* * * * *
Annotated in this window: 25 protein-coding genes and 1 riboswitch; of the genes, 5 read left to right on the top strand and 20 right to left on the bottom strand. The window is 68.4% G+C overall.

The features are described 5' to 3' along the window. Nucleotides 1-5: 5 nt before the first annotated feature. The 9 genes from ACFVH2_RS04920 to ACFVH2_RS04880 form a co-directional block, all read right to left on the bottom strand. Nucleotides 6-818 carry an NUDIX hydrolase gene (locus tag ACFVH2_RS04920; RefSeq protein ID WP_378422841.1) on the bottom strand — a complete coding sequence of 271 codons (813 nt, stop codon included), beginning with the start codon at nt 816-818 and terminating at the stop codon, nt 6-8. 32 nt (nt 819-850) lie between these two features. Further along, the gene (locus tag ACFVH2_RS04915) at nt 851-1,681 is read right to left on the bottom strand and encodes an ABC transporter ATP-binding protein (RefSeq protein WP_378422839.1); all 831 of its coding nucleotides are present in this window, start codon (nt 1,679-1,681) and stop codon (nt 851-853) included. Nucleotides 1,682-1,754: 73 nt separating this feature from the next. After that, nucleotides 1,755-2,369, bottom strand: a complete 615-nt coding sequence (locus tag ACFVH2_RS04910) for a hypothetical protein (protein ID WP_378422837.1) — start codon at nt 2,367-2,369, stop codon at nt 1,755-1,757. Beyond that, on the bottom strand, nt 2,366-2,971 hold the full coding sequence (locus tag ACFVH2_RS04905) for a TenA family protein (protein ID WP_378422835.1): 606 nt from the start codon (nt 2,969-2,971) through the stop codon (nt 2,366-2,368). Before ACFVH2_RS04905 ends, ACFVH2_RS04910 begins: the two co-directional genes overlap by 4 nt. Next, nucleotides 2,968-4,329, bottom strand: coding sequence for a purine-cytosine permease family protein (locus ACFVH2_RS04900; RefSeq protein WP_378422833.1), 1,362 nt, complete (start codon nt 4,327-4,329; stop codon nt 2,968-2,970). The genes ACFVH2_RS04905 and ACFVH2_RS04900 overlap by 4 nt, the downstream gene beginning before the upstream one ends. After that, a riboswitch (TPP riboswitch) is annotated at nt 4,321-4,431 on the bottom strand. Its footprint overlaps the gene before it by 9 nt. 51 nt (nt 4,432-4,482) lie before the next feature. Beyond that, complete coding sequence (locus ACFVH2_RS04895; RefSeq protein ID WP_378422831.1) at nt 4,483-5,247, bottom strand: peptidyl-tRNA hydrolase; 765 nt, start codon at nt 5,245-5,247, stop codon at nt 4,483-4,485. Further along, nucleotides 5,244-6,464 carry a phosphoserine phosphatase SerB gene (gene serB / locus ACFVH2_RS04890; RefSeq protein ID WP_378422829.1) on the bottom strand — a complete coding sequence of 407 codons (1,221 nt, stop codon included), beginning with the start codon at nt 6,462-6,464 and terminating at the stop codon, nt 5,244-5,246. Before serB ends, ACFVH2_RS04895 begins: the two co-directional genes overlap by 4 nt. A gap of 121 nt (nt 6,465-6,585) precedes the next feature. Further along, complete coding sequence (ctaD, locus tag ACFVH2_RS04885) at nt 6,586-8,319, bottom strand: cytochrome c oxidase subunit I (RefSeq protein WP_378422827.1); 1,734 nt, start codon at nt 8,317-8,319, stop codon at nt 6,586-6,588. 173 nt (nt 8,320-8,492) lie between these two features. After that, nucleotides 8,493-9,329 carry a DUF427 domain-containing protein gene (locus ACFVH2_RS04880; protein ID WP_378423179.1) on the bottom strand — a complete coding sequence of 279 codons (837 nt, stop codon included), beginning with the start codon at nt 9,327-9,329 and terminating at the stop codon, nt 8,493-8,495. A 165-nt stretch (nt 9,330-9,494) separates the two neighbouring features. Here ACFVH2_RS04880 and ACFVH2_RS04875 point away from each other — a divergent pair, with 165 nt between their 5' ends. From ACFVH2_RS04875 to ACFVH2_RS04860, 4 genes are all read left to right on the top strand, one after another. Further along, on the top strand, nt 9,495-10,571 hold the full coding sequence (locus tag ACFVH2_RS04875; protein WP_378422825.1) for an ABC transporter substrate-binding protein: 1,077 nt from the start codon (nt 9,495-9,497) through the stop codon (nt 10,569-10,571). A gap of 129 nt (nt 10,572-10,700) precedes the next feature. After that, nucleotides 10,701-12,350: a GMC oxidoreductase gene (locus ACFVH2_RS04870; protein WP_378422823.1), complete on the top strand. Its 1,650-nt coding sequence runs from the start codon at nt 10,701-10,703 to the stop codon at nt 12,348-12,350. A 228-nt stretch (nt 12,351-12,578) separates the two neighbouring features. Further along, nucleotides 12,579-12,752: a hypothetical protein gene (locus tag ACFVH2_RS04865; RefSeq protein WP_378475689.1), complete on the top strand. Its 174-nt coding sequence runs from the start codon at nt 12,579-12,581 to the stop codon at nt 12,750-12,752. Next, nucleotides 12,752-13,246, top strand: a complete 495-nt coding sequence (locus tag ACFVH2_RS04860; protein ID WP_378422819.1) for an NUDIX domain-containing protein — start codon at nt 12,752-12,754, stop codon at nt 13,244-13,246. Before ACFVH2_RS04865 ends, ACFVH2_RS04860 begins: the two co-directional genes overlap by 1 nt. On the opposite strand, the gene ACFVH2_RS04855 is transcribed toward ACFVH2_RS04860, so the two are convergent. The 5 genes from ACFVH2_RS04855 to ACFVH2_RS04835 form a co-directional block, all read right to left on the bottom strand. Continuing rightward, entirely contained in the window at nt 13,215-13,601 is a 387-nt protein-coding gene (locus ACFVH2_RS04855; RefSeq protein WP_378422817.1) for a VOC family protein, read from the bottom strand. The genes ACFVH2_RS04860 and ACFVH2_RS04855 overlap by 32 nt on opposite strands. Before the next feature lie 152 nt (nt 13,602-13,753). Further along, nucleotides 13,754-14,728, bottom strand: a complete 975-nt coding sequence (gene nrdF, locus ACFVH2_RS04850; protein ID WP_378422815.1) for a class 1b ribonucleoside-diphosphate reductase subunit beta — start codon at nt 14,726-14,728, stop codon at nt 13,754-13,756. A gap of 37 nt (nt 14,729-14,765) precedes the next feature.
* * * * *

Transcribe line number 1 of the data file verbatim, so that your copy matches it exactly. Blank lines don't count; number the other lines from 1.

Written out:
Annotated in this window: 25 protein-coding genes and 1 riboswitch; of the genes, 5 read left to right on the top strand and 20 right to left on the bottom strand. The window is 68.4% G+C overall.